Surgical removal of the thyroid gland is the most frequent endocrine surgical operation. Recent management principals of thyroid diseases had been started in the beginning of the nineteenth century and it is still developing till recently when numerous diverse techniques were added to the surgical performance [12-14]. Thyroidectomy aims at removing the gland with preservation of the recurrent laryngeal nerve, superior laryngeal nerve and parathyroid glands with the least amount of blood loss. Surgical removal of the thyroid has a very low complications rate, if it is performed by a proficient surgeon[13-15].Thyroid surgery complications are directly connected to the pathology, size of the gland, the skills of the surgeon and the use of careful dissection in these dangerous areas [16,17]. If the surgeon pays a particular awareness to these dangerous areas, the morbidities can be minimized.
In this study, the mean operative time for the cases was 115.7 minutes which is somewhat longer than the average operative time in several studies however, this did not have a passive effect on the patients in the postoperative period .
One of the most important morbidities of thyroidectomy is recurrent laryngeal nerve injury caused by iatrogenic damage during the operation. Its injury incidence ranges from zero to 5.8% [17,19-22]. In our study, no single case of recurrent laryngeal nerve injury was documented as we made all the efforts to dissect it starting at Simon’s triangle till its insertion into the larynx with preservation of all its branches making use of the surgical loupe (Aomekie®, 9892G) with a magnification power of 25 times and we used the bipolar diathermy for hemostasis. The exposure itself might increase the rate of complication resulting from the mechanical injury or inadequate nutrition  however, this did not occur in any of our patients.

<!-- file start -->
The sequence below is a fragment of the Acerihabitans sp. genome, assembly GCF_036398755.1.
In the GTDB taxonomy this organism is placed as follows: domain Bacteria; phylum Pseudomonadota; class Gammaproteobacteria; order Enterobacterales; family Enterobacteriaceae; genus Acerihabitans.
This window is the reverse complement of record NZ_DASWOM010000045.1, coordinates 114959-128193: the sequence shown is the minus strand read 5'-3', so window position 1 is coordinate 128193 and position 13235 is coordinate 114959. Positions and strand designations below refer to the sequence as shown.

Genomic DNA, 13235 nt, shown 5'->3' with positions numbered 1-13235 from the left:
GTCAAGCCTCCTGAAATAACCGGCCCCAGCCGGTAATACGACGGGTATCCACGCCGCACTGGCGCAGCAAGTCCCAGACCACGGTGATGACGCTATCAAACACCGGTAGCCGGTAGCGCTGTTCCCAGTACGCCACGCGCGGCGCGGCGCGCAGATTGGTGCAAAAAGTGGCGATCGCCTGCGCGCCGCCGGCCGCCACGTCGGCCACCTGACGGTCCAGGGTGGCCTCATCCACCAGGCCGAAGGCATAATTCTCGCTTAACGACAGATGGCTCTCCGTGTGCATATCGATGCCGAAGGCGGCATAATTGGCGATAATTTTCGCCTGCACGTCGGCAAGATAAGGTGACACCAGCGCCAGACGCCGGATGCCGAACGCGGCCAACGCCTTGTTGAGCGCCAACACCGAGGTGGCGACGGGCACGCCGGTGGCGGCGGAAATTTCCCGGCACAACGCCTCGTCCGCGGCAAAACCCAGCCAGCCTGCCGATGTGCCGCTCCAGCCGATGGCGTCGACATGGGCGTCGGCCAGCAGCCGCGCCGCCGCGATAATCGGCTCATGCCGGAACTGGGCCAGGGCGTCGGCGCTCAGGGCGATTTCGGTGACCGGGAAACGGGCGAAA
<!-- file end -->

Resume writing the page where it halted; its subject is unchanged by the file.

Another important complication of thyroidectomy is the injury to the external branch of the superior laryngeal nerve which is thought to be less important than RLN injury. However, injury of the external branch of the superior laryngeal nerve after thyroid surgery is frequent, but ignored. Its incidence ranges from 0 to 58% [16,23-26]. The big difference in results is due to overlooking of this type of injury. There are different studies which were concerned about this type of injury some suggested dissection of the external branch and some advocated selective ligation of the superior thyroid vessels [16,24,25,27]. However we think that both strategies are important and should be combined with each other. This explains why we did not meet such complication in any of our patients.
The most common and most horrible complication of thyroidectomy is the permanent hypocalcaemia. Its incidence ranges from 0.3-65% in several studies [28-31]. Parathyroid glands are supplied by minute branches of the inferior thyroid artery and we consider these vessels as the most evident proof of their location. Injury to these vessels is the causing factor of the permanent hypocalcaemia even though the glands were not removed during surgery. In our study we used the surgical loupe to identify these minute vessels a preserved them for each gland and we got only three cases of hypocalcaemia which was transient and resolved completely within three days of oral calcium supplements.
The advantage of using the magnification ability of the loupe during thyroidectomy is better visualization of the recurrent laryngeal nerve, the parathyroids and the external branch of the superior laryngeal nerve and hence decreasing the incidence of their injury. However the drawbacks of using the loupe during thyroidectomy are slight increase in the operative time, the cost of the loupe and the surgeon should have some easily gained psychomotor experience in operating in a magnified field.
The surgical loupe used in this study is not expensive and costs around twenty US Dollars including the shipping fees.
In conclusion, total or near total thyroidectomy can be done with a minimal number of complications by using the surgical loupe during the dissection of the recurrent laryngeal nerve, the external branch of the superior laryngeal nerve and the parathyroid glands and their minute blood vessels. We advise general surgery colleagues to follow the strategy we used during thyroidectomy and to make use of the surgical loupe in such operations.